Johnnie was well liked by everyone because he was an honest, hard-working guy with a warm smile and good laugh. Upon graduation from high school, Johnnie enlisted in the Marine Corps and reported for duty in Vietnam. John Arthur Eller had served just a few days more than 6 months when on August 23, 1968 he was killed in Quang Nam, South Vietnam by hostile ground small arms fire. Of course, I never met Johnnie – but I wish I had.  I have heard many stories about how well he treated my grandparents and how he was a friend to my mother and her sisters.

Last spring, I and my classmates at the Saligman Middle School took our class trip to Washington, DC.  On our agenda was a trip to the Vietnam Veterans Memorial. I made it a point to find Johnnie’s name engraved on a wall of the Memorial.  With the help and determination of Rabbi Shawn, a teacher at my school, we located Johnnie’s name.  I touched his engraved name and my classmates felt that we should honor Johnnie right there.  That afternoon we put on our kippot and recited the Kaddish for John Arthur Eller AND for all his comrades who had similarly fallen.

Surprisingly, in more than 200 years of our nation’s history there has never been a recognized symbol that reminds us daily of the sacrifices made by members of our military who lost their lives in service to our country. Until now. Through a visit to the Norfolk, Virginia Naval Amphibious Base – the largest of its kind in the world – I came across Honor and Remember, Inc., a nonprofit organization that has launched a national campaign to create an emblem with which every patriotic American can acknowledge the ultimate price for freedom.

As an extension of my Mitzvah Project, I have pledged some of my Bar Mitzvah money and made a commitment to spread the word about the need for a flag to honor those who have fallen in military service to our country. As a token of my pledge and commitment, I would like to present this flag for our synagogue to proudly display as a symbol of our congregation’s commitment to remember those who have honored our country and given the greatest of sacrifices to preserve its ideals and freedom.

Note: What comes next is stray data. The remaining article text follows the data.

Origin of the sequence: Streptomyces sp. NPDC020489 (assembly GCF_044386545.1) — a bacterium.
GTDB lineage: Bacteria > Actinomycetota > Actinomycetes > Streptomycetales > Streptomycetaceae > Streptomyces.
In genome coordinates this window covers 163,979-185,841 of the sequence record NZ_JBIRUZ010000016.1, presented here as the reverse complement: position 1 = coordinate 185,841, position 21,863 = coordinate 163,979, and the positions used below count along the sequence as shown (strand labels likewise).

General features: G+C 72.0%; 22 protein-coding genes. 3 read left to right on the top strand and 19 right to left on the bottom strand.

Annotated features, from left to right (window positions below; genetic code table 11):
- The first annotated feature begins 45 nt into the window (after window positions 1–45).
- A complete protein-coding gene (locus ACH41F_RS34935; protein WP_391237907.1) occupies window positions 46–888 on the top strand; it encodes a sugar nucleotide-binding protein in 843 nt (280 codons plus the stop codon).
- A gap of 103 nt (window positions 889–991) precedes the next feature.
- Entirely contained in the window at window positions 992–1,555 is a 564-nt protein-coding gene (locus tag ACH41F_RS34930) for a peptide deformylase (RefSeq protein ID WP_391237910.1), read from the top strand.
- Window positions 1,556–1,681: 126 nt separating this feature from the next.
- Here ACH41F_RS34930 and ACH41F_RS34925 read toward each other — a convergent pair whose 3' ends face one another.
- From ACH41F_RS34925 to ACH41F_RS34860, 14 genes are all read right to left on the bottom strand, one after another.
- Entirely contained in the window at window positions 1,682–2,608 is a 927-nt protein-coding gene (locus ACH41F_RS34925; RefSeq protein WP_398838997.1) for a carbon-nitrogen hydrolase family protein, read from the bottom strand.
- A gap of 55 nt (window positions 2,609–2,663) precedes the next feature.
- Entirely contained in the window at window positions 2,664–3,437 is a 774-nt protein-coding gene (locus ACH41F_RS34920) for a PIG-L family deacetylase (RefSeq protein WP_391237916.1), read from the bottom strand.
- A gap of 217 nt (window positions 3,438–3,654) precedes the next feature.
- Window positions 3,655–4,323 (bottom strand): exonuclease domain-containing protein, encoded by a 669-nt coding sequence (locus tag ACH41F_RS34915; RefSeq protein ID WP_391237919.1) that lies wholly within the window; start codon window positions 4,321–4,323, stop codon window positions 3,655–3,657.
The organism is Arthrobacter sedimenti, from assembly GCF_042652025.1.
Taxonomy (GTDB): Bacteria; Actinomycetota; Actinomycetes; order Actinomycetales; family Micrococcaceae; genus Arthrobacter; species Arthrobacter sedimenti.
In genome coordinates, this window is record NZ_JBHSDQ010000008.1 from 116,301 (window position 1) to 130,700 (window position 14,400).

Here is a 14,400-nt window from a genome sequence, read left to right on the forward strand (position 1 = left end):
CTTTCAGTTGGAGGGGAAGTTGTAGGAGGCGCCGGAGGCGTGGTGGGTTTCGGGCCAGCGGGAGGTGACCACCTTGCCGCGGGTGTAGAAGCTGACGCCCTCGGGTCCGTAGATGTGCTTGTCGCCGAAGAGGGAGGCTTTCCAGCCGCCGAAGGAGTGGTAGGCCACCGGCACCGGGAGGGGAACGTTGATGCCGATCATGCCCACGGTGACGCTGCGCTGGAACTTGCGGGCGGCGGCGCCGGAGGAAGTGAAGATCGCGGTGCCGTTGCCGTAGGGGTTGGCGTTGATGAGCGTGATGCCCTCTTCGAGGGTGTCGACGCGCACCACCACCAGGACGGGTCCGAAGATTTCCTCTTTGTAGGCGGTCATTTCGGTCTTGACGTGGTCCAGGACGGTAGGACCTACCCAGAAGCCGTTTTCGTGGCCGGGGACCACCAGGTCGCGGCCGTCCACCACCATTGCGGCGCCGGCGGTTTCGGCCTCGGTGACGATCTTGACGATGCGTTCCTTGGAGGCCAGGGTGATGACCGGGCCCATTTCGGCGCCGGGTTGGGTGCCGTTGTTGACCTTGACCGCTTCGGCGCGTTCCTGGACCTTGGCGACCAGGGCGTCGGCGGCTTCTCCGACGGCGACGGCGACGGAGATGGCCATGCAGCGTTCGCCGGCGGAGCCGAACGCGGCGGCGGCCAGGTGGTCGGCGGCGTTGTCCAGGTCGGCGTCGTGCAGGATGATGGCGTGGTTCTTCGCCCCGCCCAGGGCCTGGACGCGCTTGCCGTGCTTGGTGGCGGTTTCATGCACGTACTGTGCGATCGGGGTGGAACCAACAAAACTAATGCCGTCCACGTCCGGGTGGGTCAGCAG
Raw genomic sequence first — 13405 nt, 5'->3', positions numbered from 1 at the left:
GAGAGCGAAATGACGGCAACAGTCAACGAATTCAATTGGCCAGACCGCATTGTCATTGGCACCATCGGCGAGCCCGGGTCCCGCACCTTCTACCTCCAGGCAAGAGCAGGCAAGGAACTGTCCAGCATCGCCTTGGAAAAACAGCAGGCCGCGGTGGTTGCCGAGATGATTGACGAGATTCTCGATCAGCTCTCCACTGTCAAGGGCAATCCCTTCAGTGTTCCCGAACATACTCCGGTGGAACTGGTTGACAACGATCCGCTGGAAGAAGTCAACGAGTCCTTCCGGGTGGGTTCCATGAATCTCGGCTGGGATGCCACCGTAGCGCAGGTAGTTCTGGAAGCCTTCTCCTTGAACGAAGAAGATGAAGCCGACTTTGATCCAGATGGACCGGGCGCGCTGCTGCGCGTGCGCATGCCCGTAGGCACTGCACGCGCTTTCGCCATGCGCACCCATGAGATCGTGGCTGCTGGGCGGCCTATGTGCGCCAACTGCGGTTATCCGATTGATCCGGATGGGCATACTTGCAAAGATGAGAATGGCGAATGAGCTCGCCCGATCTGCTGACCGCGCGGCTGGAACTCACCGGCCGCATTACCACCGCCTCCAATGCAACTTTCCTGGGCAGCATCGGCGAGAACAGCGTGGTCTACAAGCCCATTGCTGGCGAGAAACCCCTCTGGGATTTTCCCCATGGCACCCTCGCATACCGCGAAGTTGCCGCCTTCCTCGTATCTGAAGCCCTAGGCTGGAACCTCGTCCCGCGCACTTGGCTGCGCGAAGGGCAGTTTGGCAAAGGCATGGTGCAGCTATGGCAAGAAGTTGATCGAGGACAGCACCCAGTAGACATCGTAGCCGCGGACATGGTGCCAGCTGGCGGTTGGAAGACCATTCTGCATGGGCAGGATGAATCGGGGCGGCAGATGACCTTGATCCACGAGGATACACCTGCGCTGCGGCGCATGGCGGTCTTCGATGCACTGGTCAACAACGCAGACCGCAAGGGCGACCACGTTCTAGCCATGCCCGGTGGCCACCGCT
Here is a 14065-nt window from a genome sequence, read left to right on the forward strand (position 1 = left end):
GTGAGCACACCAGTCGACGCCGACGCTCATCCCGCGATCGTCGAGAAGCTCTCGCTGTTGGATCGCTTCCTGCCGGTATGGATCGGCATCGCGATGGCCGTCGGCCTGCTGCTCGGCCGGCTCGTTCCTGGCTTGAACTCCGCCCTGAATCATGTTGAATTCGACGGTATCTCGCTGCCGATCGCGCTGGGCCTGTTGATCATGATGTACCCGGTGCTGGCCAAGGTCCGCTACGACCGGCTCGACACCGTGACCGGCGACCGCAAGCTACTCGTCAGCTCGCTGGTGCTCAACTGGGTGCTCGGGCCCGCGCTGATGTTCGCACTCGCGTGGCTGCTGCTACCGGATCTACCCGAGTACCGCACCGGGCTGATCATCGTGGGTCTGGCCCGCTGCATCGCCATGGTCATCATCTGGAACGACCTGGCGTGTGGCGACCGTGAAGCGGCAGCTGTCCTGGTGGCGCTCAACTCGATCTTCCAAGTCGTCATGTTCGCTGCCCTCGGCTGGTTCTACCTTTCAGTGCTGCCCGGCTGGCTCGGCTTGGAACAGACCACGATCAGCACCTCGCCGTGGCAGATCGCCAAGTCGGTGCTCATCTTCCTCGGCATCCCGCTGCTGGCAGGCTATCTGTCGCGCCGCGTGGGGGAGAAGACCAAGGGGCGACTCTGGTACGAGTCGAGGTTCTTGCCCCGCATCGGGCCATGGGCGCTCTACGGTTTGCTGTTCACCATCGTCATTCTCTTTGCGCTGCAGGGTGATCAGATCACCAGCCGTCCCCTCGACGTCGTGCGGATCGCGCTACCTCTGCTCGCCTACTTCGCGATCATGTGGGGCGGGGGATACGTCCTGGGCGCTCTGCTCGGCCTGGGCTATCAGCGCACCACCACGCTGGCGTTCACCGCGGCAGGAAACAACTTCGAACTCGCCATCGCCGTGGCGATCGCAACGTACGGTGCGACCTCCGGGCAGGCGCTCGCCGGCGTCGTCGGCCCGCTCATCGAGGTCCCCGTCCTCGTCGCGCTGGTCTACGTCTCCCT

Footnote: Aaron’s efforts and his intention to present a flag to TBI came to the attention of the Naval Amphibious Base Little Creek in Norfolk, VA.  As a token of appreciation for Aaron’s support of troops who have fallen, Base Commander Michael T. DeWitt II made arrangements for Aaron to receive a surprise presentation of a U.S.flag that was the only flag flown on the central flag stand at the naval base on the morning of September 11, 2008 – when a memorial service was conducted before 3,500 officers and men.  Rabbi Kalev made the presentation on behalf of the U.S. Navy to Aaron on the Bimah the morning of Aaron’s Bar Mitzvah.  The flag now is displayed outside the TBI Sanctuary as a reminder to all.

From Aaron’s mother, Gail: Mr. Lutz, you have no idea about the impact of your organization on our family. Thank you for the opportunity to deliver the message of honor and deliver it from one generation to another.

Recent Comments

I joined the U.S. Navy in 1940 and retired after 20 years. I lost many shipmates at Pearl Harbor, during WWII in the South Pacific Theater and in Korea. I bought your flag last year and will proudly fly it on my lighted flagpole. Homeland, CA

I think this is a great idea and I hope and pray the House and Senate will pass this bill. All should be proud for their efforts in making this possible. I have printed the petition and will distribute it for signatures in the Jacksonville, Florida area.

Thank you for all you are doing. My name is Dawn Spencer. My son William D. Spencer was killed on 12-28-06. Thank you. Today is the two-year mark. My oldest son leaves 01-15-09 for basic training. Thank you. Never Let ‘Em Forget. Middletown, OH

I read the article today in the newspaper and I had tears in my eyes. Very moving. I am going to fly the flag. Virginia Beach, VA

I think the flag honoring fallen heroes is wonderful. We lost our son in Mosul, Iraq on 1/15/2007. Our hearts go out to the many families who have also lost a loved one. Wisconsin Rapids, WI

I received this link from my friend that lost her husband on my last deployment. We were both in the same squad and were very close friends. I looked at this man as the brother I didn’t have. I believe that this flag may be the best design to honor our loved ones and friends. I hope to see this flag flying soon. Killeen, TX

IRAQ INJURED and THANK YOU – It gives me goose bumps and lets me offer peace to my fallen family in supporting this flag. I am broke n and medically struggling, but I am alive. With this flag, I believe OUR family too will live. HOOAH! Albany,  NY
Thanks to all who have taken the time to leave such wonderful comments in our guestbook. There are hundreds more to read at  www.honorandremember.org/guestbook.html